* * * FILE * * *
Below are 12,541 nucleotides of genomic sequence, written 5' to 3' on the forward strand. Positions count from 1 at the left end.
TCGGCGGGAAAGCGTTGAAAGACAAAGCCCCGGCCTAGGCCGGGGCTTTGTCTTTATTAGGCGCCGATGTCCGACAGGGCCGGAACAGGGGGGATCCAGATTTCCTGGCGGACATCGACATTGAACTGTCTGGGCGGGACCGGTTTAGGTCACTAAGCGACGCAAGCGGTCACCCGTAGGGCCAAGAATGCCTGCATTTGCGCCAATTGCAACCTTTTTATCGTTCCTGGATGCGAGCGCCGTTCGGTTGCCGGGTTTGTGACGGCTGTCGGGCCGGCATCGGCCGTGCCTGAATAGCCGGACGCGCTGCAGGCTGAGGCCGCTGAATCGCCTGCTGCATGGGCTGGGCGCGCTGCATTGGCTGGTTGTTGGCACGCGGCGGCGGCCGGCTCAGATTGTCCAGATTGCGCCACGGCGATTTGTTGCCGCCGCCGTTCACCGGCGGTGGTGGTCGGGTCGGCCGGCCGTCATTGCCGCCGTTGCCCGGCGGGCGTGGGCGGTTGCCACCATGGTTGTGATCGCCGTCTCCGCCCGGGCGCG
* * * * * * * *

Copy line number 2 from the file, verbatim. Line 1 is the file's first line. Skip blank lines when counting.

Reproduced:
TCGGCGGGAAAGCGTTGAAAGACAAAGCCCCGGCCTAGGCCGGGGCTTTGTCTTTATTAGGCGCCGATGTCCGACAGGGCCGGAACAGGGGGGATCCAGATTTCCTGGCGGACATCGACATTGAACTGTCTGGGCGGGACCGGTTTAGGTCACTAAGCGACGCAAGCGGTCACCCGTAGGGCCAAGAATGCCTGCATTTGCGCCAATTGCAACCTTTTTATCGTTCCTGGATGCGAGCGCCGTTCGGTTGCCGGGTTTGTGACGGCTGTCGGGCCGGCATCGGCCGTGCCTGAATAGCCGGACGCGCTGCAGGCTGAGGCCGCTGAATCGCCTGCTGCATGGGCTGGGCGCGCTGCATTGGCTGGTTGTTGGCACGCGGCGGCGGCCGGCTCAGATTGTCCAGATTGCGCCACGGCGATTTGTTGCCGCCGCCGTTCACCGGCGGTGGTGGTCGGGTCGGCCGGCCGTCATTGCCGCCGTTGCCCGGCGGGCGTGGGCGGTTGCCACCATGGTTGTGATCGCCGTCTCCGCCCGGGCGCG